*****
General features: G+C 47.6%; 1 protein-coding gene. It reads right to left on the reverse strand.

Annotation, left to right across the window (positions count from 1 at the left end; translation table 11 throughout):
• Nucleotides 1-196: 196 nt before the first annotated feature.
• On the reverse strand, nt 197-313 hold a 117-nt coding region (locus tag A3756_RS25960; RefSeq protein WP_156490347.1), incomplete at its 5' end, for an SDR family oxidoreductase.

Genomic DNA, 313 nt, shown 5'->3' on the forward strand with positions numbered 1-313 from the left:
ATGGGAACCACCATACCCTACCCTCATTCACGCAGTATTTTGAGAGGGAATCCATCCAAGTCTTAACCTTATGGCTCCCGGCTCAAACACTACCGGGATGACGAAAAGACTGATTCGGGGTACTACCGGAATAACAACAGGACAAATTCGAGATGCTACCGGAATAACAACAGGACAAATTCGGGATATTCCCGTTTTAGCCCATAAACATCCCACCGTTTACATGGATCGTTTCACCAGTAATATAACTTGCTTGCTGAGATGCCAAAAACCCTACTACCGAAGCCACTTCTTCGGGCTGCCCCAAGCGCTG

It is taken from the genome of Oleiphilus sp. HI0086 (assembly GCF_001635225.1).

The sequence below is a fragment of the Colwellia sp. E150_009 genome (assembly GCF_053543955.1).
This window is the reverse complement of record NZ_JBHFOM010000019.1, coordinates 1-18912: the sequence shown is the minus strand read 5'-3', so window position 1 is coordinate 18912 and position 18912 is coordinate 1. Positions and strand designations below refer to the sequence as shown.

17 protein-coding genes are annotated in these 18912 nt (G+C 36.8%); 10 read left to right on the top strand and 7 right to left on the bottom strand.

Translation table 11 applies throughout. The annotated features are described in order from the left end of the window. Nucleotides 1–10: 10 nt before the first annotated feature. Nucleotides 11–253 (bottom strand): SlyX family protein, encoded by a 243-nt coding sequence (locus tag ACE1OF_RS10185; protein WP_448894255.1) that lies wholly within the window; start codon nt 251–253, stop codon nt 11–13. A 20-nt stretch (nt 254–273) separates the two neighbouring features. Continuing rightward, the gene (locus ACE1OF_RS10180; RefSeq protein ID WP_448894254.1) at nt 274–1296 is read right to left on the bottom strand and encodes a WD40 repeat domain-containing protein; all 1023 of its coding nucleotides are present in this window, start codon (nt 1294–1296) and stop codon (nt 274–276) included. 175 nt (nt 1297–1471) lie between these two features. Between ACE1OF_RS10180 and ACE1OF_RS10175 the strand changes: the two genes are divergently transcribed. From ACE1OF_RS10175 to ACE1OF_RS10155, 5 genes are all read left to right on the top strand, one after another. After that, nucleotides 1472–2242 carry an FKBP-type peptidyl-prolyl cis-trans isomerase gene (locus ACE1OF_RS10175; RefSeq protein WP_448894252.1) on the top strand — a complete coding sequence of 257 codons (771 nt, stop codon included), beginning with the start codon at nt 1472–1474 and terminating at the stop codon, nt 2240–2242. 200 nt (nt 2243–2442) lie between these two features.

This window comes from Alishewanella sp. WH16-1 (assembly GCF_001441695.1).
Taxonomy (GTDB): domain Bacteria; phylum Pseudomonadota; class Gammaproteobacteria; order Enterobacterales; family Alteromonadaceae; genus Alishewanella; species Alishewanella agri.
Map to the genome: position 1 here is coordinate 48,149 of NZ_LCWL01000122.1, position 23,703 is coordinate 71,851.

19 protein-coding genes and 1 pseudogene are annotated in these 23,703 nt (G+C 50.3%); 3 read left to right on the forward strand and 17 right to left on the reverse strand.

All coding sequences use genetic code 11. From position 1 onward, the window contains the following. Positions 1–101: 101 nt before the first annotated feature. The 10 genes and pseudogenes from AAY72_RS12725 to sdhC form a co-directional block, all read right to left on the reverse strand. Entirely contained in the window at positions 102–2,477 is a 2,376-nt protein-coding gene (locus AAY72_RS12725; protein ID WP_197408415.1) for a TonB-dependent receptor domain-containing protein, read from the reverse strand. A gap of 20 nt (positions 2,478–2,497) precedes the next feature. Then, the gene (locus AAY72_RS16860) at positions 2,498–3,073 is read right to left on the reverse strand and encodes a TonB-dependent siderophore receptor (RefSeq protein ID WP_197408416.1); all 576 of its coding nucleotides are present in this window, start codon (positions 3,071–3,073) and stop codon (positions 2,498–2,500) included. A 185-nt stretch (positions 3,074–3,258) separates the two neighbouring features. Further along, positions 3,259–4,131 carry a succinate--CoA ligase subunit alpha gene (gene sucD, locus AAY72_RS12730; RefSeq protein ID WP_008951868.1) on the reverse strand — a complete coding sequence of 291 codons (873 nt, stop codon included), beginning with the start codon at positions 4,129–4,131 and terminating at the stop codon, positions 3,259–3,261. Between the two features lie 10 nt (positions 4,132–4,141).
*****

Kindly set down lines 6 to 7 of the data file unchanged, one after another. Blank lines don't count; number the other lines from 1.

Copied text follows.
ATGGGAACCACCATACCCTACCCTCATTCACGCAGTATTTTGAGAGGGAATCCATCCAAGTCTTAACCTTATGGCTCCCGGCTCAAACACTACCGGGATGACGAAAAGACTGATTCGGGGTACTACCGGAATAACAACAGGACAAATTCGAGATGCTACCGGAATAACAACAGGACAAATTCGGGATATTCCCGTTTTAGCCCATAAACATCCCACCGTTTACATGGATCGTTTCACCAGTAATATAACTTGCTTGCTGAGATGCCAAAAACCCTACTACCGAAGCCACTTCTTCGGGCTGCCCCAAGCGCTG

It is taken from the genome of Oleiphilus sp. HI0086 (assembly GCF_001635225.1).